The problem will also be in delivering a reliable and robust service as not only are there constraints of fitting trams, trains and TramTrains together but the end to end running time at 26 minutes from Cathedral to Rotherham Parkgate (the new terminus three minutes north of Rotherham Central station) makes for a very tight turnaround cycle in one hour.
Indeed on my trips today, one northbound TramTrain got held on the freight line while we waited for an eight minute late running southbound Northern Rail train bound for Sheffield to cross our path and two hours later I caught this same TramTrain to Parkgate which was by then running eight minutes late itself causing it to be out of sync with both the Meadowhall trams and Northern Rail train paths.
Interestingly when we got back to Cathedral a fresh TramTrain had been slotted into the schedule to provide an on-time departure with our late running one going dead to depot.
TramTrain passengers at Rotherham Central need to allow time for a lengthy walk along the full length of the platforms as the new dedicated TramTrain Platforms 3 and 4 (with low height boarding/alighting) are in fact extensions of existing Platforms 1 and 2 but are unfortunately sited at the far southern end away from the station’s northern entrance and exit. Sadly the £75 million didn’t stretch to more than a standard small shelter on the platform extensions either which look rather inadequate compared to the impressive full length canopies on the main platforms.
The facilities at the TramTrain’s northern terminus, Rotherham Parkgate, can also only be described as basic, especially as TramTrains are only scheduled to wait there for 12 minutes in any hour leaving passengers with limited waiting facilities if arriving at other times from the adjacent rather bleak warehouse style retail outlets.
You can’t help thinking most of the £75 million has gone on technical stuff like making sure the TramTrains can cope with 750V DC overhead wires as well as the higher powered 25kV AC for main line running (something the Transport Select Committee picked up as being a complete waste after the Secretary of State cancelled the plans for Sheffield electrification in July 2017 having included it in the original 2012 plans) rather than passenger comforts.
It was good to see high profile promotion of the new service at tram stops and at Rotherham Central. Automatic announcements were also being made there for next TramTrain departures too, even if they disappeared off the departure screens prematurely.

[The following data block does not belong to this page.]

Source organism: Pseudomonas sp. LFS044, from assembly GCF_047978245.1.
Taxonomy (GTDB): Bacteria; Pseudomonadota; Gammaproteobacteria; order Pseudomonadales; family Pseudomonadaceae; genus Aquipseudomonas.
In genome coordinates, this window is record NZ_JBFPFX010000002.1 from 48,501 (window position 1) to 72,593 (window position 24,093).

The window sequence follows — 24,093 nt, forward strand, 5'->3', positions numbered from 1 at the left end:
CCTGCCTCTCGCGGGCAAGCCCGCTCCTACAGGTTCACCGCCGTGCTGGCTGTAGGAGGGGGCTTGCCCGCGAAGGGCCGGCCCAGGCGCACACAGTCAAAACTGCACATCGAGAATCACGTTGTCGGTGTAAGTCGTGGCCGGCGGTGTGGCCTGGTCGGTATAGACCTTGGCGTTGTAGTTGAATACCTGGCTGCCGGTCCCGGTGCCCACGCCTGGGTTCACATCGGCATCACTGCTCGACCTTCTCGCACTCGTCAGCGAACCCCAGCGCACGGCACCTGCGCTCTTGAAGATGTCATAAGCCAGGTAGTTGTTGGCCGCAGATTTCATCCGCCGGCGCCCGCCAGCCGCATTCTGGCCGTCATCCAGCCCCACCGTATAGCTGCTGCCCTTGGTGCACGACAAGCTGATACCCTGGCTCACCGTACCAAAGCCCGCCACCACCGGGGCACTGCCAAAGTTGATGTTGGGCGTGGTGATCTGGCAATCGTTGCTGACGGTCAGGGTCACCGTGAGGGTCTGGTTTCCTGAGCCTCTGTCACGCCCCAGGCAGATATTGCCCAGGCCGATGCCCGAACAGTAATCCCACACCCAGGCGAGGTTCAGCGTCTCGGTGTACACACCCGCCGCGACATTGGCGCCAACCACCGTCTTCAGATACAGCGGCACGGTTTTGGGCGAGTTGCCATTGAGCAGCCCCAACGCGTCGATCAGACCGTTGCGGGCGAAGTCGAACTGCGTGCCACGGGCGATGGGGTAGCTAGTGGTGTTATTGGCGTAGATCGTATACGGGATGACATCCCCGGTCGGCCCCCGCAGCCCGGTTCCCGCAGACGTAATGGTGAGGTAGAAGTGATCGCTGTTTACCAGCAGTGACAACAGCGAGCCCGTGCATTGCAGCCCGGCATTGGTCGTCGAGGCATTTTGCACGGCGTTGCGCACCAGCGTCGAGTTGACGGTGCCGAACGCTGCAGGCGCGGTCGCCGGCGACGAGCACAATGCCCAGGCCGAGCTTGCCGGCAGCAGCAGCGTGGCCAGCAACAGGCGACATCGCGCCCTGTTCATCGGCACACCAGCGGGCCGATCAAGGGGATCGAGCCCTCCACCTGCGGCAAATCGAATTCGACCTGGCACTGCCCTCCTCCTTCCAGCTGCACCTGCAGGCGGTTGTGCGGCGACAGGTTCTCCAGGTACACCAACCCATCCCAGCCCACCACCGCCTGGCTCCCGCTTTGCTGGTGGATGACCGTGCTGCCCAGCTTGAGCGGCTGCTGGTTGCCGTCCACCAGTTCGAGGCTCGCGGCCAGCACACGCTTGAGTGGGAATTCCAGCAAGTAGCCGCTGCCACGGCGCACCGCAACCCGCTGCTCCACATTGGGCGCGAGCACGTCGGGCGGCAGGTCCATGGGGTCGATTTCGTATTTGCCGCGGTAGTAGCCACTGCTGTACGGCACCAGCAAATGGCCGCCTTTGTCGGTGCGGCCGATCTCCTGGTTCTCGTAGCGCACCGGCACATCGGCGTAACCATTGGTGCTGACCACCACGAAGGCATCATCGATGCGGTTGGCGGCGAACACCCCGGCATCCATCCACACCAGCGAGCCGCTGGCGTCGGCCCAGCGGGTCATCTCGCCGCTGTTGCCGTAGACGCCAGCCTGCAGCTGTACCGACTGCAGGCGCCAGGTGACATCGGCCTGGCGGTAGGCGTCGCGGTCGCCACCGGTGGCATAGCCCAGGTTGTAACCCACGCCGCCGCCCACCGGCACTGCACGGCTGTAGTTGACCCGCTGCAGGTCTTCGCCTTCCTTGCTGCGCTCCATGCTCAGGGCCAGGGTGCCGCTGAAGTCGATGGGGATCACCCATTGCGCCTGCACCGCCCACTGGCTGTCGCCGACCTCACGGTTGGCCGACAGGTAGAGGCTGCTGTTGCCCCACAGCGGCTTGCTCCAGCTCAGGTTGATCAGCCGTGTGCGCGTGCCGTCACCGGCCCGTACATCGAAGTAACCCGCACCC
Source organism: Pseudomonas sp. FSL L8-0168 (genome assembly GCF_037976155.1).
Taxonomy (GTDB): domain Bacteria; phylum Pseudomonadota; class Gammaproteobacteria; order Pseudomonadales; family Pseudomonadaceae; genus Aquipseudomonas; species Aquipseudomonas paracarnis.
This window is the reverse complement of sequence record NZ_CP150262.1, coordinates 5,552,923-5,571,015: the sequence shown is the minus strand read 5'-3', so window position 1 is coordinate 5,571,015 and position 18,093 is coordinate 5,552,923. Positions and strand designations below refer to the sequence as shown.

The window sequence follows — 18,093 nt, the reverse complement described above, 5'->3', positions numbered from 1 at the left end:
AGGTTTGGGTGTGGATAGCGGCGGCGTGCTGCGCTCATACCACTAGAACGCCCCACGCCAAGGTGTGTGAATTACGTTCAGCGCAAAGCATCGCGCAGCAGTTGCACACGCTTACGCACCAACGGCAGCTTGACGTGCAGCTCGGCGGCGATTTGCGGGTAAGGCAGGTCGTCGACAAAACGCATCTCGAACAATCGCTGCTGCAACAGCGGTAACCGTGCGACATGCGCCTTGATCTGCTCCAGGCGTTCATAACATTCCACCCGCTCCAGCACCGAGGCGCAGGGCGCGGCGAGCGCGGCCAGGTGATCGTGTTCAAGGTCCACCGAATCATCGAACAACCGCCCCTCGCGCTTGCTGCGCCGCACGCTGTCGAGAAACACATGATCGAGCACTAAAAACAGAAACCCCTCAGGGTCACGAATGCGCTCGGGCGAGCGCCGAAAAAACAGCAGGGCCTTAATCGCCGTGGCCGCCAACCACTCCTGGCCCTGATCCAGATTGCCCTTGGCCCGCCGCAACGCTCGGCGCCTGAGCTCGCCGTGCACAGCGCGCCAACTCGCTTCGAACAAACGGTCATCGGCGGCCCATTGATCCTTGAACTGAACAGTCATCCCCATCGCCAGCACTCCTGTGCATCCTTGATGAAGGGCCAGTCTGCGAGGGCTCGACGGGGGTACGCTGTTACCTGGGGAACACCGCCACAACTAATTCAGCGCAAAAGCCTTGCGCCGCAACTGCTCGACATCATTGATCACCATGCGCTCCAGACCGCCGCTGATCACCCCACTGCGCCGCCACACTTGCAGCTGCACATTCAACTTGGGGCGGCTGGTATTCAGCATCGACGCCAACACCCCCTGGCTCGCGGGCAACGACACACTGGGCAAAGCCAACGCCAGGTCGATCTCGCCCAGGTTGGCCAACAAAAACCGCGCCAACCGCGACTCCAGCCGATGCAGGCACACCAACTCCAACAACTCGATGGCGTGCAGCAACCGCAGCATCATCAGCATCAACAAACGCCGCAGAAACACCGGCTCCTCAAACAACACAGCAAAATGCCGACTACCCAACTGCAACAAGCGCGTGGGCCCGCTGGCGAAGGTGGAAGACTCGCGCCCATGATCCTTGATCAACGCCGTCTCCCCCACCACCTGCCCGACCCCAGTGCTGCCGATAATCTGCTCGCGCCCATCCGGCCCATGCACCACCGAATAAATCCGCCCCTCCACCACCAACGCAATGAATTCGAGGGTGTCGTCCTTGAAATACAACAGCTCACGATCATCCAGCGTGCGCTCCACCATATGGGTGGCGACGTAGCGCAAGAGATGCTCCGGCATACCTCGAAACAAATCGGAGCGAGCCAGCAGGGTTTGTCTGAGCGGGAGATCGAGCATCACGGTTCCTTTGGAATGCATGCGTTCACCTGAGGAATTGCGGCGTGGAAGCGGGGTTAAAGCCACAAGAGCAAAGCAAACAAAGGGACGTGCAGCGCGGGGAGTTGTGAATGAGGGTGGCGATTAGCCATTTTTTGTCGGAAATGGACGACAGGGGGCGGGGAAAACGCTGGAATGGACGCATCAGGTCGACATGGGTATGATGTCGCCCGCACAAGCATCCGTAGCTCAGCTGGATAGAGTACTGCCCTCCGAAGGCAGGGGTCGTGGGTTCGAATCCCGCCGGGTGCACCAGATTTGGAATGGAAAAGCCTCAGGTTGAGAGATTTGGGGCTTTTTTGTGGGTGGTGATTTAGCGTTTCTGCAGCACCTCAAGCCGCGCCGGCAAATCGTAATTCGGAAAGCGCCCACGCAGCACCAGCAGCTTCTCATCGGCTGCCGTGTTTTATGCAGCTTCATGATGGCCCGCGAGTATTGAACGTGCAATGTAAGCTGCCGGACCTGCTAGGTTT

Impressively there were also leaflets giving details of timetables, fares and tickets on every TramTrain and plenty of staff were around to help.
This being South Yorkshire there are some great ticket bargains including a £4 day ticket covering travel on all tram routes including TramTrains. This won’t help the bus services prosper, but is possibly only an introductory arrangement.
I’m always pleased to see new public transport initiatives and innovations and in that context TramTrain is very welcome. I’m sure lessons will be learned and be particularly pertinent for the upcoming plans for similar arrangements in the Cardiff valleys.
But unlike Snap, Arriva Click, Pick Me Up and other private sector innovations this initiative has sucked up an awful lot of public money. And what’s more the DfT’s most senior civil servant recommended the plug be pulled on the whole project in 2015 only to be overruled by Minister Paul Maynard despite the Transport Select Committee observing neither the DfT nor Network Rail had quantified any benefits from the project.
I also can’t help comparing the benefits of bringing relatively speaking a few Rotherham folk into Sheffield by a slightly different route than by existing bus or train for £75 million with what’s been achieved in Belfast for thousands of passengers right across the city with the Glider bus based transit scheme for £90 million.
Against the background of no prescribed benefits one wonders how TramTrain will be judged a success but I’m sure it won’t be long before it is indeed deemed a great success.
Roger French 25th October 2018
I used to run a bus company but in retirement enjoy Britain’s splendid scenic delights travelling by bus and train, and commenting along the way.